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California’s Cruel Policy that Keeps Families in Poverty

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April 10, 2015

At the end of last month SB 23 passed its first committee in the California Legislature. Welcome to CA

For those of you who don’t know, SB 23 is a bill that seeks to repeal the CalWORKs Maximum Family Grant Rule (MFG) which bars families from receiving additional aid for any child born during the time that family is already receiving CalWORKs aid. A family receiving CalWORKs is a family who is struggling. How can a state say that they are not willing to provide assistance to any additional children knowing that children who grow up in poverty end up with poorer health, have behavioral and emotional problems, and are at higher risk of unintended pregnancy in their teen years? This is inhumane.

What’s worse is that the rule applies to every member of the family. This is especially important because, as I said earlier, poor children are more likely to end up as young parents. So let me explain why this part of the rule matters. If a family receiving aid has a 16-year-old daughter who gets pregnant, that daughter is ineligible to receive aid for her child. This young parent could end homeless, kicked out of her home for her pregnancy, or could decide to move out with her child. She would be ineligible to receive CalWORKs aid to start up a new life because her parents were receiving aid at the time she got pregnant. There are many aspects of this rule that seem set up to make poverty a cycle that is nearly impossible to escape. However, I want to address another issue that really bothers me about this rule, and that is one of the exceptions it includes.

One would think exceptions in cases like this are put in place to try and be helpful of as many people as possible, but that’s not always the case. The MFG has an exception that would allow a family to receive aid for another child if that child was the result of failed long-term contraceptives (IUDs, Depo-Provera, etc.) or sterilization; and I think sterilization is the key word here. This rule was clearly set up as a way to coerce poor people and minorities into “voluntary” sterilization. This may sound extreme, but with California’s track record, how could it not be understood this way?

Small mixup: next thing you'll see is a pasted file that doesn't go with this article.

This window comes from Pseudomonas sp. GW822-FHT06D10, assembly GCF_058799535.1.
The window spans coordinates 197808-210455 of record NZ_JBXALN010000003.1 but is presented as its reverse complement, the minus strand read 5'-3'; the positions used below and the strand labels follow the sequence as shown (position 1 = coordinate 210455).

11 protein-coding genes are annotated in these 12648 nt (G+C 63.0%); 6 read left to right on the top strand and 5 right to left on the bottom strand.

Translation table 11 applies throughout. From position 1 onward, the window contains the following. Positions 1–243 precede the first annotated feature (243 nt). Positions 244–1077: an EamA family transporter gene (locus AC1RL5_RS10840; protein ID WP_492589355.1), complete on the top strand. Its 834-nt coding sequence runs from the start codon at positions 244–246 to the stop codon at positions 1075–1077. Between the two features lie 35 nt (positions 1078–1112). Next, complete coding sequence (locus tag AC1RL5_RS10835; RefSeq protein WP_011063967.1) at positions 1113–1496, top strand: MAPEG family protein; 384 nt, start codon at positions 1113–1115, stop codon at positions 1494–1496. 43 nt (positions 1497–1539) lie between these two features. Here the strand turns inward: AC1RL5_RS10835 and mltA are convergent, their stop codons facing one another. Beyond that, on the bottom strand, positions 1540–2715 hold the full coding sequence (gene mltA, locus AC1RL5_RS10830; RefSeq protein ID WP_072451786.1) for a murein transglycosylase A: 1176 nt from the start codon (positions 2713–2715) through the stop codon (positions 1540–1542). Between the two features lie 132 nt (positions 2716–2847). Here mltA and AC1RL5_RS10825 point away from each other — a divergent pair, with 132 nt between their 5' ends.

In case you didn’t know, the state forced sterilization on 20,000 people between 1909 and 1963. Laws were scaled back after World War II, but the law that allowed such injustice wasn’t repealed until 1979, after the sterilization abuse of 140 Mexican women at a Los Angeles hospital that led to a lawsuit. Despite this, however, the state continued with its eugenics practices. Most recently, the state forced the sterilization of nearly 150 women in two state prisons between 2006 and 2010.

While this case did prompt legislation to help prevent such reproductive injustice, it’s not enough. The state should not wait for extreme cases to emerge in order to create measures to protect the reproductive rights of all people; they should take the initiative to ensure that measures already in place don’t allow for such injustice in the first place. This is exactly what State Senator Holly Mitchell is trying to do and it’s why now is the time to pass SB 23 and repeal CalWORKs’ MFG rule. It’s about time California truly worked to distance itself from its legacy of eugenics practices while also ensuring the well-being of all of its children.

 

Thelma Hernandez is the Communications intern at URGE and a student at Georgetown University.

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